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 Table of Contents  
CLINICAL INNOVATION
Year : 2019  |  Volume : 53  |  Issue : 1  |  Page : 81-83

Modification in transpalatal arch used in conjunction with a fixed twin block


1 Prof. and HOD, Department of Orthodontics and Dentofacial Orthopaedics, KVG Dental College and Hospital, Sullia, Karnataka, India
2 PG Student, Department of Orthodontics and Dentofacial Orthopaedics, KVG Dental College and Hospital, Sullia, Karnataka, India
3 Prof., Department of Orthodontics and Dentofacial Orthopaedics, KVG Dental College and Hospital, Sullia, Karnataka, India

Date of Submission27-Oct-2017
Date of Acceptance24-Feb-2018
Date of Web Publication04-Feb-2019

Correspondence Address:
Dr. A Roginth Vigneshwaran
Department of Orthodontics and Dentofacial Orthopaedics, KVG Dental College and Hospital, Sullia, Karnataka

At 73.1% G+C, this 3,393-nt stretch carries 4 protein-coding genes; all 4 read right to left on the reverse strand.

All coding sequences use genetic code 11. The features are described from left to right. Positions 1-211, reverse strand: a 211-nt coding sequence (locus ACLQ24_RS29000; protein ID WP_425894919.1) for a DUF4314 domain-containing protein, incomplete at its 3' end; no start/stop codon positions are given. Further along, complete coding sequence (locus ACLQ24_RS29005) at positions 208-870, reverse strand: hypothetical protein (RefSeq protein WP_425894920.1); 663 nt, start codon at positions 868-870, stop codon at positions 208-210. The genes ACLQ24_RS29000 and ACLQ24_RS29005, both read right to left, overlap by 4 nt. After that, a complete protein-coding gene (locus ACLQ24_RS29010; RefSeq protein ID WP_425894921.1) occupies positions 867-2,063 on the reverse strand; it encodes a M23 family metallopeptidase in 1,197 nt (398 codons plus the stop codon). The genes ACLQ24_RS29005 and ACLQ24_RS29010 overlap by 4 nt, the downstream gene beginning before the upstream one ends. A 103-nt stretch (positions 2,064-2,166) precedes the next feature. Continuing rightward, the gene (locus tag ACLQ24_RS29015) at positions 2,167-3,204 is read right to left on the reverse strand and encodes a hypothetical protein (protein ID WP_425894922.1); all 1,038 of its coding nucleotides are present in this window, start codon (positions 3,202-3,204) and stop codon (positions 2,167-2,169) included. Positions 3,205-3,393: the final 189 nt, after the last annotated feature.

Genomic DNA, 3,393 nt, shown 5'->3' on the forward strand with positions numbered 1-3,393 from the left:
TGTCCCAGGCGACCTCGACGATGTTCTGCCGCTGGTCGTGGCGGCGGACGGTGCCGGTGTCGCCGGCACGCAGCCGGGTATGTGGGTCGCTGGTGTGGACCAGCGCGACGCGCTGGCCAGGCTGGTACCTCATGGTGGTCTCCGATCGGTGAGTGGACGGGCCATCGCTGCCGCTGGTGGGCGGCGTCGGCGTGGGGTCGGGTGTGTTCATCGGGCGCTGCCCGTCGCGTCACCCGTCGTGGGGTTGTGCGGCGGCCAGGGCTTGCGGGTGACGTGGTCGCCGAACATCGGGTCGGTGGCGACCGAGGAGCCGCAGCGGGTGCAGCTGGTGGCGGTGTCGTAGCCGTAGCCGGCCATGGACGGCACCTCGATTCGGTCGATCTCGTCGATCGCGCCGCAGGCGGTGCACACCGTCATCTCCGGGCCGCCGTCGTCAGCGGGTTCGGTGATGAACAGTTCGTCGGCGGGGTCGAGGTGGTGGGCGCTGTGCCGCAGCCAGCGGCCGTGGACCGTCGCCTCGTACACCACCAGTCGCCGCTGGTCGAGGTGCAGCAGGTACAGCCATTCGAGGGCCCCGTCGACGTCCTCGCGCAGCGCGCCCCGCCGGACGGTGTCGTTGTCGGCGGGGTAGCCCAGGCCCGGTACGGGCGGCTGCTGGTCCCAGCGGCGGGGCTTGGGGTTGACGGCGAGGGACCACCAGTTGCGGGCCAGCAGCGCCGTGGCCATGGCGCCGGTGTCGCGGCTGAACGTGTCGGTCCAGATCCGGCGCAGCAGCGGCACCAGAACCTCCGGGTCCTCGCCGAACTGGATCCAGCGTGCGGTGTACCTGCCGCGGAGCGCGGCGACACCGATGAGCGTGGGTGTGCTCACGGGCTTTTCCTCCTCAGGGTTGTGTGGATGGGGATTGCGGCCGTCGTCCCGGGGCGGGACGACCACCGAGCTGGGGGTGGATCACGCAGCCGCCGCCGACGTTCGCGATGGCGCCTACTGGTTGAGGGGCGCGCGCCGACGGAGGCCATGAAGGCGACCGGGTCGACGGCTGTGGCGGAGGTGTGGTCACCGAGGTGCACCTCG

India
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Source of Support: None, Conflict of Interest: None


DOI: 10.4103/jios.jios_214_17

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  Abstract 


A simple and innovative method of merging the free end of transpalatal arch into the acrylic used as bite blocks in fixed twin block appliance is presented. Inadequate retention of any orthodontic appliances could lead to aspiration of the foreign body posing medical emergency. The proposed method helps in additional retention as well as prevents the possibility of accidental ingestion of the fixed twin block appliance.

Keywords: Free end of transpalatal arch, modified transpalatal arch, twin block


How to cite this article:
Shetty SK, Vigneshwaran A R, Kumar Y M. Modification in transpalatal arch used in conjunction with a fixed twin block. J Indian Orthod Soc 2019;53:81-3

How to cite this URL:
Shetty SK, Vigneshwaran A R, Kumar Y M. Modification in transpalatal arch used in conjunction with a fixed twin block. J Indian Orthod Soc [serial online] 2019 [cited 2019 Apr 26];53:81-3. Available from: http://www.jios.in/text.asp?2019/53/1/81/251547